Write out ALL of the scenes your players played out in the campaign.  If you skipped something in the game, then skip it in the book(s), it was uninteresting enough to play through in the first place, so it can safely be ignored.  Don’t worry about continuity yet.  Get those scene descriptions!

Got them all?  Quite a bundle of parts isn’t it?

Good!  The more the merrier!  Now, go back to the first scene again.  Dive into it, and see the characters.  You have all of the general senses engaged for the characters to interact with.  Now bring your characters into play.  How do they talk to the each other or any extras you have in place?  Write it in.  For the moment you can leave the dialogue generic “he said/ she said” because you’ll want to come back and revisit this again.

Go through each scene, and get the main theme dialogue scattered through it.  Because this was a game, feel free to go back to your players and have them help you remember who said what when and to whom.

Now, you have all of your main theme dialogue written in?  Now, go back and look at the emotions behind the words, and any movement ticks.  Did your ranger gasp at something, or whisper to one of the others?  What about the mage declaiming his spell while swirling his arms around his head?  Or even the technomancer who had such a time with the mechanical contraption they kept beating on it, timing their words with each stroke of the wrench.  This is when you can start to add these extra details if you haven’t all ready.  Yeah, it means wading back through everything again.  But, hey!  You can also do a little on-the-fly editing while you are at it.  If something doesn’t run together properly, or you think some attention needs to be shifted, feel free to do that along the way.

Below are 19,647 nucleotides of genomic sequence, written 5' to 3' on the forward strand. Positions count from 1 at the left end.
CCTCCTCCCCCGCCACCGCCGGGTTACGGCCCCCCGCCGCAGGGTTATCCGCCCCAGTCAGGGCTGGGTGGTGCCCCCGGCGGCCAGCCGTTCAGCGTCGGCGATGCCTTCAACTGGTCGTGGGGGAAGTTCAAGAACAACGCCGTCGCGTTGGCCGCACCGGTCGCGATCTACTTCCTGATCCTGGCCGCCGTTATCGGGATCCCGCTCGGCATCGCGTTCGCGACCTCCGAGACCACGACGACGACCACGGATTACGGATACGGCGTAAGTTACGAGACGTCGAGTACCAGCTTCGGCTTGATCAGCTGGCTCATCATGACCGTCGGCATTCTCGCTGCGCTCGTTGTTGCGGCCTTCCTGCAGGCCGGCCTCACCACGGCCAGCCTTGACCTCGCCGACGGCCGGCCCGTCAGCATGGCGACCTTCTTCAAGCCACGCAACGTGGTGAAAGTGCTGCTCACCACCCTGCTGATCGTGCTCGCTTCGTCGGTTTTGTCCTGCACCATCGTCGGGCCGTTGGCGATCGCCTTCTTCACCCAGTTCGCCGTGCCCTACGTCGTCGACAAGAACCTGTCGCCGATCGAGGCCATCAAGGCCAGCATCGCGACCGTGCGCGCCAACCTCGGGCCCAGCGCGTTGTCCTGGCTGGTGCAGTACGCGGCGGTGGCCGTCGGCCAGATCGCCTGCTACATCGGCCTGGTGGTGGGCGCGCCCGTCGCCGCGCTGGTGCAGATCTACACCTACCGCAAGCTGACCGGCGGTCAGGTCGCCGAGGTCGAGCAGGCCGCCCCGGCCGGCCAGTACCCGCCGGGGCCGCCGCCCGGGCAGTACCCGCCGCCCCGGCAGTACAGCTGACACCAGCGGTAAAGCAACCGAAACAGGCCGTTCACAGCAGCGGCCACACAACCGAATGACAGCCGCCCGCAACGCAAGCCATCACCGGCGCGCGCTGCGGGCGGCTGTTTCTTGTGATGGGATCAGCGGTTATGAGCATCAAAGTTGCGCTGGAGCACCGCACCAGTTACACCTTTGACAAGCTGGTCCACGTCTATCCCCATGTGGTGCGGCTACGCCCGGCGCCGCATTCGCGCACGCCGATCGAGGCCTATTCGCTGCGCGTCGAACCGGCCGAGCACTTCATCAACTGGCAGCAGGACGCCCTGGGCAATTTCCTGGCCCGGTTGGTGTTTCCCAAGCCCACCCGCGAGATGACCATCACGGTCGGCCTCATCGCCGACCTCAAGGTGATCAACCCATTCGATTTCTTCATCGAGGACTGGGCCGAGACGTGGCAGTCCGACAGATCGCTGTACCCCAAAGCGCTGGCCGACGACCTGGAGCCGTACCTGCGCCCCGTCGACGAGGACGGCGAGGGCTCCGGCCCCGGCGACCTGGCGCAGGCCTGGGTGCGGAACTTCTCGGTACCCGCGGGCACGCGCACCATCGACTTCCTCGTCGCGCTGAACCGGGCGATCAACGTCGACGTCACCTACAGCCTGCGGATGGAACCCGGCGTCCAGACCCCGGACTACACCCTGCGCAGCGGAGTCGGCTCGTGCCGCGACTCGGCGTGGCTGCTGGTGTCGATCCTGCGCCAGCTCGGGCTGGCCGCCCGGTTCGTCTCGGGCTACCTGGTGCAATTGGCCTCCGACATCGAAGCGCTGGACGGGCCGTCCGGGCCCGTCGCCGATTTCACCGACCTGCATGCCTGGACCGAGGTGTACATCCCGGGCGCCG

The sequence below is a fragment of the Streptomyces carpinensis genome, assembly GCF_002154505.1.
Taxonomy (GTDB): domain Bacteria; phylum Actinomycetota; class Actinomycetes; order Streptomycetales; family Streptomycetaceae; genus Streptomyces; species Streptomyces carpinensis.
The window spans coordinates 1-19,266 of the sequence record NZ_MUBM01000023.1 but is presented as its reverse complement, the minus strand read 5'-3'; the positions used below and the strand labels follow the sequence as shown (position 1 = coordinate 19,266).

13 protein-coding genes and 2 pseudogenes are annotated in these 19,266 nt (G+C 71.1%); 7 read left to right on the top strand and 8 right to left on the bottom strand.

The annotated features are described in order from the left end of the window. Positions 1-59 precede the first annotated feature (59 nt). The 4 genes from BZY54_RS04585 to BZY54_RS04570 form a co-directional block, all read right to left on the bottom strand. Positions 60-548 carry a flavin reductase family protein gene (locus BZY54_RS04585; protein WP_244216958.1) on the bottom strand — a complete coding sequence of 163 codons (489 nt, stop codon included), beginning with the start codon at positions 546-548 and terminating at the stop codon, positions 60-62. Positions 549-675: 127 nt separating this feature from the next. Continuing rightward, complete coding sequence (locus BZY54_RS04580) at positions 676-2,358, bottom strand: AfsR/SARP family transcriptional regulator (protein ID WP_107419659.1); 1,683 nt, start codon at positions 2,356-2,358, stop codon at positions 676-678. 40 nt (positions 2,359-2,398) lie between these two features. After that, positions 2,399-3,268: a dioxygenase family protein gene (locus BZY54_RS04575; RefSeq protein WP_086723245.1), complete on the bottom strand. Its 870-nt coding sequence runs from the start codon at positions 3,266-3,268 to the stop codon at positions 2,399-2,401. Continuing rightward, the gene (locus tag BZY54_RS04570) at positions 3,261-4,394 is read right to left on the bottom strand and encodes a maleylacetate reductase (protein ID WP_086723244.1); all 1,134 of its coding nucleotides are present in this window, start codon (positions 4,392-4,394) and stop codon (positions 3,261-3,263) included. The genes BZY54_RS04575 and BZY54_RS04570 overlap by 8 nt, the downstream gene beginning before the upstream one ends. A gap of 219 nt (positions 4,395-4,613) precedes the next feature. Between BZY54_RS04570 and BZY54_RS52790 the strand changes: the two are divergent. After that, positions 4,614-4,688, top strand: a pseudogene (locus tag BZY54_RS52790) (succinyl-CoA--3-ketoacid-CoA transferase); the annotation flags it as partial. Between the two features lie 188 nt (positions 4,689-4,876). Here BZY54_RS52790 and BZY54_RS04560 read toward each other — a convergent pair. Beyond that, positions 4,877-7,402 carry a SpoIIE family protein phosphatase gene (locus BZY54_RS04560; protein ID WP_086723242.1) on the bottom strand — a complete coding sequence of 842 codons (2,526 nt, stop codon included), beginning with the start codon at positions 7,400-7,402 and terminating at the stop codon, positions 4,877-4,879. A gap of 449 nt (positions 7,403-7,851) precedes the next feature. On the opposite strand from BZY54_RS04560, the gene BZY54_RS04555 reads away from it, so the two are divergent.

Go ahead now, and polish each of these individual scenes until they glow.  The dialogue flows realistically, the characters move and feel real, and you can see/hear/taste/smell the scene in your mind.

Now it is time to string these together to make a final cohesive tale.  Starting with the first scene, figure out how the characters got from here to the second scene.  Try to keep it brief.  If they traveled, and you want to add in some of their stories, then just mention they had covered so much distance and stopped for the night.  Then show how they set up camp – sort of like a miniscene.  Instead of the hustle and bustle of the first scene, have the group talking.  That way you can tease out some of the backstory without just dumping it all at once.  Try to keep this restricted to one character per “night” or story time.  And, don’t show/tell everything that character can do.  Oh, sure she is a monk of Corelleon with all of the wonderful monk’s attacks that come with the class, but she wouldn’t just sit down and describe herself that way.  Perhaps something more like, I trained at this temple or with this school.  That way you get to see some of the world outside the immediate story.